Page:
August 27, 2013

Some Errors in Codes Likely Come From Inadequate Interest By Physicians – at the Beginning


Once upon a time, even though Medicare was still the most reliable payer for health services at acute-care hospitals, assignment of ICD-9 codes was not considered to be of any great importance there.


Hospitals were paid in a variety of ways, from per-diem payments to portions of charges to allowable fees (and percentages of them). Then the earth cooled and the dinosaurs disappeared and some mathematicians from Yale University created a diagnosis-related group (DRG) methodology for predicting hospital costs. The federal government latched onto this predictable system and created the Inpatient Prospective Payment System, implementing it in 1983. The Medicare payment methodology changed from an open-ended, fee-for-service model to a fixed fee model.  And this was all based on ICD-9 code assignment.

Medical records librarians, as they were known then, were given the responsibility for assigning ICD codes from physician documentation in hospital charts, and rules were created to control assignment of these codes, sequencing of these codes, and grouping to DRGs. And some of the physicians at the hospitals couldn’t care less.

Well, why is it necessary to understand all of this? At the inception of the DRG system, to some degree it was only the medical records librarians who became hospital coders who cared. And they were given the responsibility to interpret what a physician wrote in a chart in order to be able to assign ICD codes for the DRG assignments so that the hospital could get paid in this new system – yet nobody gave them any help. Well, as some physicians couldn’t care less, let’s just say any help provided was occasionally less than stellar. Mistakes were made, not because the folks who came up with the concepts or advice did something wrong; they just didn’t have some of the clinical insights needed to arrive at the proper conclusions (and, with their history of being rebuked by some physicians, they made do with what they had). Who could blame them?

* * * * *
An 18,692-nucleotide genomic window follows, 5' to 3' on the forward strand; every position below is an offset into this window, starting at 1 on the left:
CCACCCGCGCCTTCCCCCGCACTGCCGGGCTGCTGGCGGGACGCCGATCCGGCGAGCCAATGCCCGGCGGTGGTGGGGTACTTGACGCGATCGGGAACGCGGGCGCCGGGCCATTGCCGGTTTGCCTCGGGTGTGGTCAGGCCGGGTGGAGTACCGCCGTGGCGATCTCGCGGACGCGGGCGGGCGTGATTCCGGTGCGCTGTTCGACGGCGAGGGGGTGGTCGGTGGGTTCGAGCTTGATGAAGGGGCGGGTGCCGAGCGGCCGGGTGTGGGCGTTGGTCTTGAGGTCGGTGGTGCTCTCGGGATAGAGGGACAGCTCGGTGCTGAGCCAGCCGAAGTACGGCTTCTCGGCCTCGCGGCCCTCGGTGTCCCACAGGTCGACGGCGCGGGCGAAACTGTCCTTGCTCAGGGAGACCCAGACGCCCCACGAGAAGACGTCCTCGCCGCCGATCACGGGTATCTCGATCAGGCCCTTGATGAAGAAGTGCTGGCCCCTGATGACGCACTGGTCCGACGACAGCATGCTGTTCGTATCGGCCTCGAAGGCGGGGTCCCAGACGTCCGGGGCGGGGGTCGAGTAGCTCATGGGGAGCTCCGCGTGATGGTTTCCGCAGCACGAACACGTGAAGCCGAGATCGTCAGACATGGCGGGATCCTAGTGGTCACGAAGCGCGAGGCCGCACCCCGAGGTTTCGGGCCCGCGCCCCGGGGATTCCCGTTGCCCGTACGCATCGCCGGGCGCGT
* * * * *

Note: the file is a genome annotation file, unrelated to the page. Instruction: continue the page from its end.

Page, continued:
What became significant about the errors is twofold – most of them resulted in higher DRG payments than the case deserved, for one thing. Also, international statistics derived from data from the United States shows that we were bad at patient care. And neither of these outcomes should have been acceptable.

Anemia of Pregnancy, Delivered with Complication

The first issue I became aware of emerged back during the time of Y2K. I was doing an audit at a hospital that had been questioned about the apparent overuse of 648.22 and 285.1 in obstetrics cases that led to higher reimbursements than the DRG payor thought were valid. The circumstance seemed to be that virtually every child delivery was associated with a lower-than-normal hemoglobin level for the newly non-pregnant female, and, when the patient was treated with iron, blood transfusion or repeated CBC, both codes were assigned. I looked at the index and read the definition of the ICD codes in the 640 series. All of them were conditions that existed during pregnancy or at the time of delivery. Then I got to the 648 series, which cites “the listed conditions when complicating the pregnant state.” I looked at all of the entries in 648, which included diabetes and thyroid disease and drug dependence and maternal congenital cardiac disorders and so forth – all conditions that had to have been present, based on the grouping, throughout the entire pregnancy. Then I looked at the classification of fifth digits and recognized that the complication could have occurred during the pregnancy, during the delivery, or after the delivery. But the primary condition had to exist during the entire pregnancy. And one was supposed to assign a code for the complication separately –if one occurred.